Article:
Of course, the Torygraph were soon on the case and, according to them, all of this is the BBC's fault. So, no quite sick agenda going down there, then. Headlined TV election debates: Tories go to war over BBC's 'institutional arrogance' the report claims that 'senior Tories are furious with the BBC for attempting to "dictate" the terms of the TV debates ahead of the General Election.' Quite why the BBC are singled out for this treatment when they are one of but four broadcasters who are scheduled to cover the proposed erection debates is unclear. Actually, not, that's not true, it isn't unclear at all. The article, incidentally, gives further opportunity for the odious, hateful pond scum Tory MP - and gobshite - Philip Davies to make his mouth go. This, dear blog reader, in case you hadn't come across him before, is the same Philip Davies who on 7 October 2006, after an act of vandalism which was initially alleged to have been perpetrated by Muslims, was quoted by the Sun as saying 'if there's anybody who should fuck off it's the Muslims who do this sort of thing.' It was later exposed by the Independent, among others, that the incident in question did not, actually, involve any Muslims. The Sun was subsequently forced to issue a - rather grovelling - apology four months later. Davies himself, however, has never apologised for his disgraceful, hate-filled, quasi-Islamophobic comments. Unless he did it very quietly whilst no one was listening. This is also the same Philip Davies who called for the government to 'scrap the Human Rights Act for foreign nationals and chuck them out of the country.' Who said in parliament that disabled workers are 'by definition less productive' and could work for less than the minimum wage. The Conservative party quickly distanced themselves from his comments. This is, also, the same Philip Davies who in March 2007 voted against the Equality Act (Sexual Orientation) Regulations which proposed to allow the Secretary of State to make regulations defining discrimination and harassment on grounds of sexual orientation, create criminal offences. The same Philip Davies who, in March 2011 claimed, wrongly, that there was 'no basis in evidence' that restricting branding on cigarette packets would reduce smoking levels, saying 'I believe that the introduction of plain packaging for cigarettes is gesture politics of the worst kind. It would not have any basis in evidence and it would simply be a triumph for the nanny state and an absurd one at that.' He also complained, while calling for a Parliamentary debate on 'political correctness', about a school production of Romeo and Julian during LGBT History month. Davies is also an organiser for the economically right-wing Taxpayers' Alliance, a - small but very vocal - pressure group which claims to 'speak for' taxpayers rights. This, despite the fact that there are in excess of forty million taxpayers in this country (including gay people, disabled people, Muslims, 'foreign nationals' and several other sections of society about whom Davies has made controversial and bigoted comments in the past) and almost none of whom seem to have actually been asked whether they want to be 'spoken for' by this group of clowns. Certainly, this blogger - a tax-payer ever since he left school at the age of eighteen - never got a memo from them. Just so we're clear about this, you people do not, even remotely, speak for me. Glad we got that straight. Anyway, that Philip Davies. I'll tell you what, dear blog reader, if I was the BBC, I'd be absolutely delighted that Philip Davies doesn't, seemingly, approve of pretty much anything they do. Because I'd hate to have odious, poisonous, wretched, waste-of-space, nasty pond scum horrorshow (and drag) like him for a friend.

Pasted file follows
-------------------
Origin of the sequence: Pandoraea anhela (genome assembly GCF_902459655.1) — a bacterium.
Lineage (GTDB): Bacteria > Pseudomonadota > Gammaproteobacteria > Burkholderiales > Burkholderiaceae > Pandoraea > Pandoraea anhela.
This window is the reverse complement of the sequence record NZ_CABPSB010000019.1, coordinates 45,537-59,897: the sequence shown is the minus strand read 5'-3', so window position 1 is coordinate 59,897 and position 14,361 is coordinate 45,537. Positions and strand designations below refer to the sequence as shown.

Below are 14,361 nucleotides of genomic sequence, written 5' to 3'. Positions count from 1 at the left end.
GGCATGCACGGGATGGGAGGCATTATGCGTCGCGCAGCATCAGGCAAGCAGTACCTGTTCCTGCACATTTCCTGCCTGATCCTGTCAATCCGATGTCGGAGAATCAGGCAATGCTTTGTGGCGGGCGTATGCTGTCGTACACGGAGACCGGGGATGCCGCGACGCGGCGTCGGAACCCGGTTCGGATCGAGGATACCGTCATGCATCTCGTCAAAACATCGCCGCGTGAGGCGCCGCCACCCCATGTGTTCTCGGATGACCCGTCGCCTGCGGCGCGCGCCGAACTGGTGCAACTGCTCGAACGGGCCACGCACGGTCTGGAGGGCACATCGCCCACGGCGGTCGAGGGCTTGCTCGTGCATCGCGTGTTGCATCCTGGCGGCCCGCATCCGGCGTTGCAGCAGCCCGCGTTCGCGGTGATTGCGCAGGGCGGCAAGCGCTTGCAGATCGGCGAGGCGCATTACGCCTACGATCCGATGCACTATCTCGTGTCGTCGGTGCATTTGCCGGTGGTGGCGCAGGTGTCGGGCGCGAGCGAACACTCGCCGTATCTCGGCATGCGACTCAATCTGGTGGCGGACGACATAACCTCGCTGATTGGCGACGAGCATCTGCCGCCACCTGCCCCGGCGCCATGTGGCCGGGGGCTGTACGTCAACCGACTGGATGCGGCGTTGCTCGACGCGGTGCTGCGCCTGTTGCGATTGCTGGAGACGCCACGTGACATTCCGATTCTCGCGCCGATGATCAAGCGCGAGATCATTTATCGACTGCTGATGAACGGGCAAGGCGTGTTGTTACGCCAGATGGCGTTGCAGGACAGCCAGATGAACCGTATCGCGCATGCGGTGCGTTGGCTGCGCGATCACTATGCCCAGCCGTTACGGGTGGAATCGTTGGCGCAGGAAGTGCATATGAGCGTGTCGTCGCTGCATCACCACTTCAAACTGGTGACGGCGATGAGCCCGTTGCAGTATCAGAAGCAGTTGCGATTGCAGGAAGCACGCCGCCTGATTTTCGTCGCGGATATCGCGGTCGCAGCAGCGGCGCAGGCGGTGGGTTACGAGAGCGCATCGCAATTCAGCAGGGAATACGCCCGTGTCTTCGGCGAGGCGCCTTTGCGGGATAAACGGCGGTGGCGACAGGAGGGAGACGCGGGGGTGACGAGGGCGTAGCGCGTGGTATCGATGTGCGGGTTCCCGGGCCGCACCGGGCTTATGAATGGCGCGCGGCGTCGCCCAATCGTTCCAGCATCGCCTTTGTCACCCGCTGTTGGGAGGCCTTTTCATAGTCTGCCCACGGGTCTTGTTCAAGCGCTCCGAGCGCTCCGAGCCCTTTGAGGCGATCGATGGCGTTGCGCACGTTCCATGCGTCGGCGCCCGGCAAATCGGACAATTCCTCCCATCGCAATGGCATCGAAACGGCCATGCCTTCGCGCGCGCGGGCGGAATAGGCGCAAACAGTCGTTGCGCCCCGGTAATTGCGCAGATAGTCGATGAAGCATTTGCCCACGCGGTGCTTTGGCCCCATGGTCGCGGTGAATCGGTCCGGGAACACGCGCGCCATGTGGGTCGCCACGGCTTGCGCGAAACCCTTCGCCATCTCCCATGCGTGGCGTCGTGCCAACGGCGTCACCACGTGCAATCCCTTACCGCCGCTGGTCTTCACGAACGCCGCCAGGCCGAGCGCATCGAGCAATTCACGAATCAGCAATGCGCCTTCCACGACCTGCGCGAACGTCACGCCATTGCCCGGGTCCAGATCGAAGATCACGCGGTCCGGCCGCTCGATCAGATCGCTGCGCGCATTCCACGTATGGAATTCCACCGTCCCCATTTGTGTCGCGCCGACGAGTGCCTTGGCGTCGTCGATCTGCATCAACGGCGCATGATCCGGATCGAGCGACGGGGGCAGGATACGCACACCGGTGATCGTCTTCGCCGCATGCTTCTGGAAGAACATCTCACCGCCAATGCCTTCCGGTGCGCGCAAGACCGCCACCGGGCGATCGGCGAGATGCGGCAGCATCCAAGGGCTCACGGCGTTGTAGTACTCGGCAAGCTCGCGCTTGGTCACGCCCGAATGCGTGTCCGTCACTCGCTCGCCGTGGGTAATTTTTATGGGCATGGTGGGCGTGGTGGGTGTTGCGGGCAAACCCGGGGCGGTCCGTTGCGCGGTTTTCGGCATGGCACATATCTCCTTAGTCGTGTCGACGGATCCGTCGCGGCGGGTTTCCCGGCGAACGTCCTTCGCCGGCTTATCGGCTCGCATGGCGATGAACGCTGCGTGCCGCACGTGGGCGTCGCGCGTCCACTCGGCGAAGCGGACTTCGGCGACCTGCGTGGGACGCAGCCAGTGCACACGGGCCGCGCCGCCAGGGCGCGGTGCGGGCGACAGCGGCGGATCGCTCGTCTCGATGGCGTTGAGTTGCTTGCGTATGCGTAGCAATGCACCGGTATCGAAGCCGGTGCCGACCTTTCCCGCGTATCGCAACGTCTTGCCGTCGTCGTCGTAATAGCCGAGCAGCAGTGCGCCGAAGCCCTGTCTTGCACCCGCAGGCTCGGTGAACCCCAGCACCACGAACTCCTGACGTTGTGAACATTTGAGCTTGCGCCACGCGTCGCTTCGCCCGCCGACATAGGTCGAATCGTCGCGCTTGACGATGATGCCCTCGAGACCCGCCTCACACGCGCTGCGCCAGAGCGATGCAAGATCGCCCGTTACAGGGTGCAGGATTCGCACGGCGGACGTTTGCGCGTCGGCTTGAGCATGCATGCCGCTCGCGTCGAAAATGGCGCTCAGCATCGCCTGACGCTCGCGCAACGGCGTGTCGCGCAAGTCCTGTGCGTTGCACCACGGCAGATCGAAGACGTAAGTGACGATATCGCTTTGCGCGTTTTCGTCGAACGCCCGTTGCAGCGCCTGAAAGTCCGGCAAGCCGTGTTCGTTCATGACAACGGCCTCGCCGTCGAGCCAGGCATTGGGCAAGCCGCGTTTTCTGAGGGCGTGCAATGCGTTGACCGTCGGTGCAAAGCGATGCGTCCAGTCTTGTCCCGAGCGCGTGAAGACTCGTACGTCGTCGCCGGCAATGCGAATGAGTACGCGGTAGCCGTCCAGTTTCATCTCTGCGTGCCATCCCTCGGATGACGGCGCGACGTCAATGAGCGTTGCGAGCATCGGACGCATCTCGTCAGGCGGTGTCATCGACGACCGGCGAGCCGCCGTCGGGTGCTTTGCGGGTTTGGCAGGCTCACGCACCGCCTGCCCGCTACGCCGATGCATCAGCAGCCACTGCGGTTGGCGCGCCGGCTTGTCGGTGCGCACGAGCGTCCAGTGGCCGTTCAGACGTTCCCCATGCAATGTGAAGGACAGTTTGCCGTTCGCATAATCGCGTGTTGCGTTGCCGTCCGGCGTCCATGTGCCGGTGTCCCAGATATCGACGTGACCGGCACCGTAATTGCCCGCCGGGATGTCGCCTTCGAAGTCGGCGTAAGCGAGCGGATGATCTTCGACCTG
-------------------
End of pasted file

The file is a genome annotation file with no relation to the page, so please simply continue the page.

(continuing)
Reports - albeit, not from anybody that you'd actually trust as far as you can comfortably spit - are claiming that Lara Stone ended her marriage with David Walliams because she didn't like the 'constant talk about David being camp.' The couple's split was reported earlier this week - indeed, for a couple of days that, and the fact that Cheryl Whatsherface-Thingys has a new haircut were pretty much all the tabloids seemed to believe their readers would be interested in - although it has been claimed that Stone and Walliams are on a 'trial separation' for now. An alleged 'friend' allegedly told the Sun that Lara was 'not a fan' of her husband's TV cross-dressing and that his flirting with Wee Shughie McFee, the sour-faced Scottish chef off Crossroads on Britain's Got Talent, along with his general 'camp' public persona left her 'miffed'. Nice 'friend' you've got there, Lara. That is, of course, if this anonymous alleged friend exists. Which he or she probably doesn't. The alleged - anonymous, and probably fictitious - 'friend' allegedly added: 'She didn't really understand the humour of it. There were obviously lots of issues within their relationship. But it had become clear Lara didn't like the constant talk about David being camp. She got tired of it being referenced all the time, especially when David seemed to play up to it in various photoshoots or TV sketches - or by flirting with Simon Cowell on Britain’s Got Talent.'